Recent heavy precipitation and flooding has lately been affecting properties in southern areas, such as Oklahoma and Texas. A lot of rain can leave some property owners in over their heads with water and not prepared to handle it. And property that isn’t prepared for so much rain can have issues with standing water, erosion, and flooding.
It seems a great time to talk about property drainage systems and the best ways for property owners to address these types of situations.
Understand Your Drainage Needs
It’s important to remember that with persistent rainfall, sometimes even a very effective drainage system on your property won’t do the trick—especially if the rain is sudden and unusual. You may have a system that works great under normal circumstances, but that wasn’t enough for a sudden, uncommon amount of downpour.
Therefore, be hesitant when rushing to try and fix the problem if it’s the type of weather you may not experience again for decades. Installing a new drainage system is expensive, and you want to make sure your money is worth it.
However, if you do find yourself needing better drainage over the long-term, there are a few points to remember when getting one installed:
Short Term Vs Long Term Draining
You’ll want to understand the different between the two types of drainage systems to decide what is best for your needs.
Short-term: More immediate solutions include piped drains and sump pumps. These are subject to failure and will require ongoing maintenance, since a pump could stop working or a pipe could get clogged, ultimately leading to significant property damage.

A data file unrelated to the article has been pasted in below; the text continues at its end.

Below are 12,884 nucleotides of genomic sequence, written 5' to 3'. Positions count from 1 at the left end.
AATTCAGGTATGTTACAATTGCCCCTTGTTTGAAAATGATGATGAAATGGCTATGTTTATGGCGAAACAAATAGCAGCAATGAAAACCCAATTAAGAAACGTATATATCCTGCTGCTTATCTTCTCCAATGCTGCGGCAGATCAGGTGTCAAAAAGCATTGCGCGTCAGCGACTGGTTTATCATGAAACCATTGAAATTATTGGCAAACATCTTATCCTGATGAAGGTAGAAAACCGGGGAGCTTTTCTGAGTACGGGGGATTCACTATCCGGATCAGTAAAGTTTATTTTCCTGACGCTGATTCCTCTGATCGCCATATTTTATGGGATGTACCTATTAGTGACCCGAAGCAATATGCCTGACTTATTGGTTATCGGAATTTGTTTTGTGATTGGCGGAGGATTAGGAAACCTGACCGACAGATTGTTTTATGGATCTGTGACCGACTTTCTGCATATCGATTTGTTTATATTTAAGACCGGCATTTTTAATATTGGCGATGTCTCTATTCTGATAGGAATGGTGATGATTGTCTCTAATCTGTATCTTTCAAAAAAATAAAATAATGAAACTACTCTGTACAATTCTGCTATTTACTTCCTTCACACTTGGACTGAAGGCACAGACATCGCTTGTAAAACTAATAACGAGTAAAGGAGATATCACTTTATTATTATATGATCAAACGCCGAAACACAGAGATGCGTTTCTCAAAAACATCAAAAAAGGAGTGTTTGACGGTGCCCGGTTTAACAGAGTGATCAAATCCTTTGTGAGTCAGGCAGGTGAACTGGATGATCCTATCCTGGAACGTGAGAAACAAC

If you have low spots that are obvious, a pipe-based system with drain boxes installed in a trench is often a good idea. And having a perforated pipe system is best for property with moisture areas over a large area that has no obvious low spots, such as along fence lines or foundations.
Long-term: Berms, swales, and troughs are created for redirecting or diverting water, which works out longer term. Workers will dig or re-grade a place on your property to a specific width and depth in order to direct and control water.
These types of longer term solutions are usually the best bet if you have significant green space on your property.
Be Picky When Hiring Experts
Someone can call themselves a “drainage expert” all day long, but without checking references and doing your research, you could risk someone doing a bad job, which is more money lost for you. As the property owner, you’ll be responsible for clearly explaining the problem and making sure the drainage expert is prepared for the job at hand.
If you’re feeling overwhelmed by the whole process, consulting property management may be your next step.